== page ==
The volunteers at the East Meadow Fire Department urge our residents to take all necessary precautions this year to guard against pool and beach tragedies.
Unfortunately, it takes just seconds for a child to drown. Drowning is the leading cause of death in many states for children under the age of five. Small children are top-heavy, and they don't have the upper body strength to lift themselves out of one of these dangerous situations. Even if the child survives the incident, they are often left with permanent brain damage.
Your diligence to follow these simple instructions can make the difference for a friend or loved one.
* Know where your children are at all times. Never allow children to be alone near a pool or any water source, no exceptions. And if you leave the pool area, always take the children with you.
* Use an approved barrier to separate the pool from the house.
* Have life-saving devices near the pool, such as a pole/hook, or flotation device.
* Keep large objects such as tables, chairs, toys, and ladders away from pool fences.
* Be sure the number of your local Rescue Squad is attached to your phone. East
Meadow Fire District residents must call 542-0576 to report an emergency.
* Do not allow children to play near the pool and store all toys outside the pool area.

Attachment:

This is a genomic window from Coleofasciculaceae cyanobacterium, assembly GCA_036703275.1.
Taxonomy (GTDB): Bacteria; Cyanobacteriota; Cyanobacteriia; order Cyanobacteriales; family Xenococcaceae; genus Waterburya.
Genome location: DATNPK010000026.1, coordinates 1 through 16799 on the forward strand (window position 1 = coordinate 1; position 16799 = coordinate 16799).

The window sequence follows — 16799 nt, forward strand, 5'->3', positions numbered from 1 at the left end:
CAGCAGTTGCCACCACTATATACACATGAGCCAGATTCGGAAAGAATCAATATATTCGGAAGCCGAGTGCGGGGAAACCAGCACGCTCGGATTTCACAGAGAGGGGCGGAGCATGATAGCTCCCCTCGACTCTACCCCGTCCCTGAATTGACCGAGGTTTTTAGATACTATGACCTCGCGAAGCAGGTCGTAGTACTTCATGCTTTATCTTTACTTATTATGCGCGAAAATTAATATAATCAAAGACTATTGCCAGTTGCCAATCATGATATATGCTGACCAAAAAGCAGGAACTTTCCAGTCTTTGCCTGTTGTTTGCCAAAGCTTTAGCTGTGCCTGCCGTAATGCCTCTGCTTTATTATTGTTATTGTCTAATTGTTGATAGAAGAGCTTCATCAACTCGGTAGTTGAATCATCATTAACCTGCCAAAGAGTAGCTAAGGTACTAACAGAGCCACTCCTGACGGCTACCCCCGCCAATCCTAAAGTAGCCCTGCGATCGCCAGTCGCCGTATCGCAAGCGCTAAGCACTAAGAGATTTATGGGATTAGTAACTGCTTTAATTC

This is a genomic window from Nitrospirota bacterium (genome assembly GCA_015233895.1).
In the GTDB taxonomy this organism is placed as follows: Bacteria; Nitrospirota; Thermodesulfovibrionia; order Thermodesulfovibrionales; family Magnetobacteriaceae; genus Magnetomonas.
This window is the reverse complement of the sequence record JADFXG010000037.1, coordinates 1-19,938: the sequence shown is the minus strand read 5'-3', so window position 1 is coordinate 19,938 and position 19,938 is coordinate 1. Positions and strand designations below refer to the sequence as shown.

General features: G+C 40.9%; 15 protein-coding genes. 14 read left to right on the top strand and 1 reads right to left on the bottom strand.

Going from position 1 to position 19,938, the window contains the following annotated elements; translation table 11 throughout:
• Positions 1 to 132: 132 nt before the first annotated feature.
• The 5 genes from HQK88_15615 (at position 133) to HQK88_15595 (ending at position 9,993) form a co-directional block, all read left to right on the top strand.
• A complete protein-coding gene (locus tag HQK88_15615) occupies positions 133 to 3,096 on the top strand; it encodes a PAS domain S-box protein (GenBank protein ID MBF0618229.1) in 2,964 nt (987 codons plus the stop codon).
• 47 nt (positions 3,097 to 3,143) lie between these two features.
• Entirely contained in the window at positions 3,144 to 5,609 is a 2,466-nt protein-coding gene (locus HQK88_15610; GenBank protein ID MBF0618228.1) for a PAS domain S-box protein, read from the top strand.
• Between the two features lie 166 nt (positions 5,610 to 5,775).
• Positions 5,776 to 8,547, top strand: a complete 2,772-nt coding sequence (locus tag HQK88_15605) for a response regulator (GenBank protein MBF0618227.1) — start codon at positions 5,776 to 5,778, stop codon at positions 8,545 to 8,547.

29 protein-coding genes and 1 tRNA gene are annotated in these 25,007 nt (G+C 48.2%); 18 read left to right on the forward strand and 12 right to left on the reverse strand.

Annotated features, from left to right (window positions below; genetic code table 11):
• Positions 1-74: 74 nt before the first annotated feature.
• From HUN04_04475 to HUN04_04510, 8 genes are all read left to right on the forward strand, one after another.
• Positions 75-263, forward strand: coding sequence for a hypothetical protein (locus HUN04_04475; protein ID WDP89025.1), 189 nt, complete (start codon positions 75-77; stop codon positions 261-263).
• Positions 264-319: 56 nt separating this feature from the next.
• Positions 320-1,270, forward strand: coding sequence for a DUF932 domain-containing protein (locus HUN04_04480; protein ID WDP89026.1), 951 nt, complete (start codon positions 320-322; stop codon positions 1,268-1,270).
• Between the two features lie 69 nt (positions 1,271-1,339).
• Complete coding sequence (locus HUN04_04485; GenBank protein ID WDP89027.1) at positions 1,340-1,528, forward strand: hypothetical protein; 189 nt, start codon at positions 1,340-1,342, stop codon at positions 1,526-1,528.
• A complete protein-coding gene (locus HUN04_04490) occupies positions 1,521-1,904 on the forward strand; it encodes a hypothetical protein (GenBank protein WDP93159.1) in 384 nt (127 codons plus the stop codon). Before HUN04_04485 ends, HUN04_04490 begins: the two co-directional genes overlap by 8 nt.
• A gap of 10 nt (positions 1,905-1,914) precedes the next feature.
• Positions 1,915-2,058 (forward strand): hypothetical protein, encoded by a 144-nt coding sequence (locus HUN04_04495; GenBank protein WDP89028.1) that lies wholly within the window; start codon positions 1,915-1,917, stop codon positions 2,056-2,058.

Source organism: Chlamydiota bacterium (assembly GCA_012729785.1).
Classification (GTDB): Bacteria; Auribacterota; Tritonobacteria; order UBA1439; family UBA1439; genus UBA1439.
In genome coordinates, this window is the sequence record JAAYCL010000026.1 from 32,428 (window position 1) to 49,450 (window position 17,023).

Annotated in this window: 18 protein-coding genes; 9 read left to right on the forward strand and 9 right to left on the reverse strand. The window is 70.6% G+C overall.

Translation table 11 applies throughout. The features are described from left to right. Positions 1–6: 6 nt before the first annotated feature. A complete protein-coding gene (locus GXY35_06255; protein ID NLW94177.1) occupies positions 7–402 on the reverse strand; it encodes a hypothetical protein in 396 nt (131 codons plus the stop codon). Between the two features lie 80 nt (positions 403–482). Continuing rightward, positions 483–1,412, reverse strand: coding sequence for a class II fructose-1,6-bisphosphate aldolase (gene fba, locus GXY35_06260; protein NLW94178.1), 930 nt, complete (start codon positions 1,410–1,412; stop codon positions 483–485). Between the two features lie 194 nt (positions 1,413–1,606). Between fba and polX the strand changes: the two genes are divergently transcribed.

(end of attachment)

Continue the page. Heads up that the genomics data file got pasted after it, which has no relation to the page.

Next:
* For when all else fails, have an approved pool alarm to detect a mishap.
* Learn to swim and teach your children no matter the age.
* Never swim alone, or while under the influence of alcohol or medications.
* Never swim during a thunderstorm.
* Never dive into unfamiliar or shallow bodies of water.
Respect electricity near your pool or hot tub
In recent years, news stories have surfaced of electrocutions through accidents with common small appliances accidentally entering a tub. We are hopeful our residents can learn much about the dangers of electricity around water by applying this knowledge to your swimming pool safety.
Summer is the time of year to have swimming pool equipment, hot tubs and spas inspected, and then properly maintained to make sure that life saving measures such as ground-fault circuit interrupter (GFCI) protection and all grounding and bonding systems are functioning properly.
Steps to stay from electrocutions
Source: the National Fire Proptection Association
* Look out for underwater lights that are not working properly, flicker or work intermittently.
* If tingling occurs, immediately stop swimming in your current direction. Try and swim in a direction where you had not felt the tingling, Exit the water as quickly as possible and avoid using metal ladders or rails. Touching metal may increase the risk of shock.
* Do not swim before, during or after thunderstorms.
* Have a qualified electrician periodically inspect and—where necessary—replace or upgrade the electrical devices or equipment that keep your pool, spa or hot
tub electrically safe. Have him/her show you how to turn off all power in case of an emergency.
* Make sure that any overhead lines maintain the proper distance over a pool and other structures, such as a diving board. If you have any doubts, contact a